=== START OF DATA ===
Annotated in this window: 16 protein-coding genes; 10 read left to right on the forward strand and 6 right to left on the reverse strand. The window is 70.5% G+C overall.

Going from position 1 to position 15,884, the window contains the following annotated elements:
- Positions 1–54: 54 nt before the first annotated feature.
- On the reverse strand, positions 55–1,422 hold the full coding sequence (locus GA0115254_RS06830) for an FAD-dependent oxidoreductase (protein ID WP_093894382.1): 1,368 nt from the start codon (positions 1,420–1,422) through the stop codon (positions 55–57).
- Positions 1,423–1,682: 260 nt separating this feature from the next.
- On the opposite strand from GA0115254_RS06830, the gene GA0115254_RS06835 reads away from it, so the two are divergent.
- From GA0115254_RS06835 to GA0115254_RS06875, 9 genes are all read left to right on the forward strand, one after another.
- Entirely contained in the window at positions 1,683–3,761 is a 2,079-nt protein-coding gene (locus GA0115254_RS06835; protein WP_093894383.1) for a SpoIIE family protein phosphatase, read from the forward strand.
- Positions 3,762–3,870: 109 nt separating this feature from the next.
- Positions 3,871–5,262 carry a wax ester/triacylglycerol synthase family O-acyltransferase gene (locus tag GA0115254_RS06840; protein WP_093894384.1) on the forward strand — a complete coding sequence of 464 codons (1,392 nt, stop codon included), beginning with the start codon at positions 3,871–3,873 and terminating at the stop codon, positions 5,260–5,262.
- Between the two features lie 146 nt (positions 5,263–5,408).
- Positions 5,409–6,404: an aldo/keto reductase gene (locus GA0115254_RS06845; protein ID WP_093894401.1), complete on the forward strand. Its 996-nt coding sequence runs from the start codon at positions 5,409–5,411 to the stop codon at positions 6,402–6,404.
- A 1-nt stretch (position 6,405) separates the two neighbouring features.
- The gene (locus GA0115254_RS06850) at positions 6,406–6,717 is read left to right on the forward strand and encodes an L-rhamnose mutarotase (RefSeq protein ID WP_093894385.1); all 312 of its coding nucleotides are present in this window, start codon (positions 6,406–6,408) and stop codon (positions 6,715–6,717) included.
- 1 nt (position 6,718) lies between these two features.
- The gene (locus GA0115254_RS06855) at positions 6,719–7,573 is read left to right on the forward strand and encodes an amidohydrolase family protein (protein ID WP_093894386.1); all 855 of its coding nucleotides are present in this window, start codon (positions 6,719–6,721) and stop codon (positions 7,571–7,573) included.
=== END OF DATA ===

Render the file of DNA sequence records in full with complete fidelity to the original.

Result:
Annotated in this window: 16 protein-coding genes; 10 read left to right on the forward strand and 6 right to left on the reverse strand. The window is 70.5% G+C overall.

Going from position 1 to position 15,884, the window contains the following annotated elements:
- Positions 1–54: 54 nt before the first annotated feature.
- On the reverse strand, positions 55–1,422 hold the full coding sequence (locus GA0115254_RS06830) for an FAD-dependent oxidoreductase (protein ID WP_093894382.1): 1,368 nt from the start codon (positions 1,420–1,422) through the stop codon (positions 55–57).
- Positions 1,423–1,682: 260 nt separating this feature from the next.
- On the opposite strand from GA0115254_RS06830, the gene GA0115254_RS06835 reads away from it, so the two are divergent.
- From GA0115254_RS06835 to GA0115254_RS06875, 9 genes are all read left to right on the forward strand, one after another.
- Entirely contained in the window at positions 1,683–3,761 is a 2,079-nt protein-coding gene (locus GA0115254_RS06835; protein WP_093894383.1) for a SpoIIE family protein phosphatase, read from the forward strand.
- Positions 3,762–3,870: 109 nt separating this feature from the next.
- Positions 3,871–5,262 carry a wax ester/triacylglycerol synthase family O-acyltransferase gene (locus tag GA0115254_RS06840; protein WP_093894384.1) on the forward strand — a complete coding sequence of 464 codons (1,392 nt, stop codon included), beginning with the start codon at positions 3,871–3,873 and terminating at the stop codon, positions 5,260–5,262.
- Between the two features lie 146 nt (positions 5,263–5,408).
- Positions 5,409–6,404: an aldo/keto reductase gene (locus GA0115254_RS06845; protein ID WP_093894401.1), complete on the forward strand. Its 996-nt coding sequence runs from the start codon at positions 5,409–5,411 to the stop codon at positions 6,402–6,404.
- A 1-nt stretch (position 6,405) separates the two neighbouring features.
- The gene (locus GA0115254_RS06850) at positions 6,406–6,717 is read left to right on the forward strand and encodes an L-rhamnose mutarotase (RefSeq protein ID WP_093894385.1); all 312 of its coding nucleotides are present in this window, start codon (positions 6,406–6,408) and stop codon (positions 6,715–6,717) included.
- 1 nt (position 6,718) lies between these two features.
- The gene (locus GA0115254_RS06855) at positions 6,719–7,573 is read left to right on the forward strand and encodes an amidohydrolase family protein (protein ID WP_093894386.1); all 855 of its coding nucleotides are present in this window, start codon (positions 6,719–6,721) and stop codon (positions 7,571–7,573) included.